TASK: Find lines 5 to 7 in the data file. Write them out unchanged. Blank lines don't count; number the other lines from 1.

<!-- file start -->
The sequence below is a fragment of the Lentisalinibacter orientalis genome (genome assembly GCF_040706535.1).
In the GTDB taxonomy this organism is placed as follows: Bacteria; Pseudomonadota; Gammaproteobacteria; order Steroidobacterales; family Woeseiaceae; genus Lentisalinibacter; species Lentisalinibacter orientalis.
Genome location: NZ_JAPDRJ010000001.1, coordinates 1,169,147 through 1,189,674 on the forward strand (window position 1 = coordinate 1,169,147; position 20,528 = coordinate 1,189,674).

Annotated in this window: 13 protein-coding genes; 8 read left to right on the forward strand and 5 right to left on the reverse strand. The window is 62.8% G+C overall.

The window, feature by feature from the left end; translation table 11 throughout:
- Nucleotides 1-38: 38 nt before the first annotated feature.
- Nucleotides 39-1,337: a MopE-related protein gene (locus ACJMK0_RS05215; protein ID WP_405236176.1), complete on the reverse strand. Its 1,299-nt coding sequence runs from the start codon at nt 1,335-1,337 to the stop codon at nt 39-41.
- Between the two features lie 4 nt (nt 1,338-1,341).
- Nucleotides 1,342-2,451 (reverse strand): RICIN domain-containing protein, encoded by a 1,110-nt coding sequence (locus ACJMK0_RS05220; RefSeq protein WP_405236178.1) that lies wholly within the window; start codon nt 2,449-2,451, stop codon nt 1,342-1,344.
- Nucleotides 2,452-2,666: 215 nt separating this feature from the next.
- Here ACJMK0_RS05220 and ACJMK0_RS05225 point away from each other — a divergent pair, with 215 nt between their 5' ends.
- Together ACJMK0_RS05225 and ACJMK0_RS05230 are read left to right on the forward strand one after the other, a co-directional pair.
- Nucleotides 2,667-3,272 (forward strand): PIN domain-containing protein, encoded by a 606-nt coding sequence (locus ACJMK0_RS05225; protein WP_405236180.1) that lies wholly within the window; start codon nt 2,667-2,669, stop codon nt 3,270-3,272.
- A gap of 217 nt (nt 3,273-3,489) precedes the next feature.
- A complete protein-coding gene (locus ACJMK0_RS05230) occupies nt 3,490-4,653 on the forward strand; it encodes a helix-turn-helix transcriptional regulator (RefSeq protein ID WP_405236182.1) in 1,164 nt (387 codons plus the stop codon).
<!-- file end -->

The window, feature by feature from the left end; translation table 11 throughout:
- Nucleotides 1-38: 38 nt before the first annotated feature.
- Nucleotides 39-1,337: a MopE-related protein gene (locus ACJMK0_RS05215; protein ID WP_405236176.1), complete on the reverse strand. Its 1,299-nt coding sequence runs from the start codon at nt 1,335-1,337 to the stop codon at nt 39-41.